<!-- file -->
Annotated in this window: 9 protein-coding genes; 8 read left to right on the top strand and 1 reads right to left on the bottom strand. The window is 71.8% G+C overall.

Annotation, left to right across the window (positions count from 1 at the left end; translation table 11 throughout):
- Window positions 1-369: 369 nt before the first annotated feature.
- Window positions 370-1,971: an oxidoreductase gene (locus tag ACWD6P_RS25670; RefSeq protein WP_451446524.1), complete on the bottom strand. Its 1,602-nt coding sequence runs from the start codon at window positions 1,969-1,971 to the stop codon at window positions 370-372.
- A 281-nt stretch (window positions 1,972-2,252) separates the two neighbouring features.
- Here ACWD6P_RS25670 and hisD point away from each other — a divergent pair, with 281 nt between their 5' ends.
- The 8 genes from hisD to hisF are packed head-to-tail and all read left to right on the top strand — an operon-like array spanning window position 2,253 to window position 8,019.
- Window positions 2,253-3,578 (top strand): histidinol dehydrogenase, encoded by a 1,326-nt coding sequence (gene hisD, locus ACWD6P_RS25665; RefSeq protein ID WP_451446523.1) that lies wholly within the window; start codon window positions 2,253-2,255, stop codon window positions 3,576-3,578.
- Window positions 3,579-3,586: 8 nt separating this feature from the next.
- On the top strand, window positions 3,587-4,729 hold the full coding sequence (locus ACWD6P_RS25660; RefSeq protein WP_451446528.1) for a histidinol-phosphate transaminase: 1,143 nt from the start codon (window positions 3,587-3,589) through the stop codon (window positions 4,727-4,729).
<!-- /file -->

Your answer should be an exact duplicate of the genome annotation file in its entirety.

Annotated in this window: 9 protein-coding genes; 8 read left to right on the top strand and 1 reads right to left on the bottom strand. The window is 71.8% G+C overall.

Annotation, left to right across the window (positions count from 1 at the left end; translation table 11 throughout):
- Window positions 1-369: 369 nt before the first annotated feature.
- Window positions 370-1,971: an oxidoreductase gene (locus tag ACWD6P_RS25670; RefSeq protein WP_451446524.1), complete on the bottom strand. Its 1,602-nt coding sequence runs from the start codon at window positions 1,969-1,971 to the stop codon at window positions 370-372.
- A 281-nt stretch (window positions 1,972-2,252) separates the two neighbouring features.
- Here ACWD6P_RS25670 and hisD point away from each other — a divergent pair, with 281 nt between their 5' ends.
- The 8 genes from hisD to hisF are packed head-to-tail and all read left to right on the top strand — an operon-like array spanning window position 2,253 to window position 8,019.
- Window positions 2,253-3,578 (top strand): histidinol dehydrogenase, encoded by a 1,326-nt coding sequence (gene hisD, locus ACWD6P_RS25665; RefSeq protein ID WP_451446523.1) that lies wholly within the window; start codon window positions 2,253-2,255, stop codon window positions 3,576-3,578.
- Window positions 3,579-3,586: 8 nt separating this feature from the next.
- On the top strand, window positions 3,587-4,729 hold the full coding sequence (locus ACWD6P_RS25660; RefSeq protein WP_451446528.1) for a histidinol-phosphate transaminase: 1,143 nt from the start codon (window positions 3,587-3,589) through the stop codon (window positions 4,727-4,729).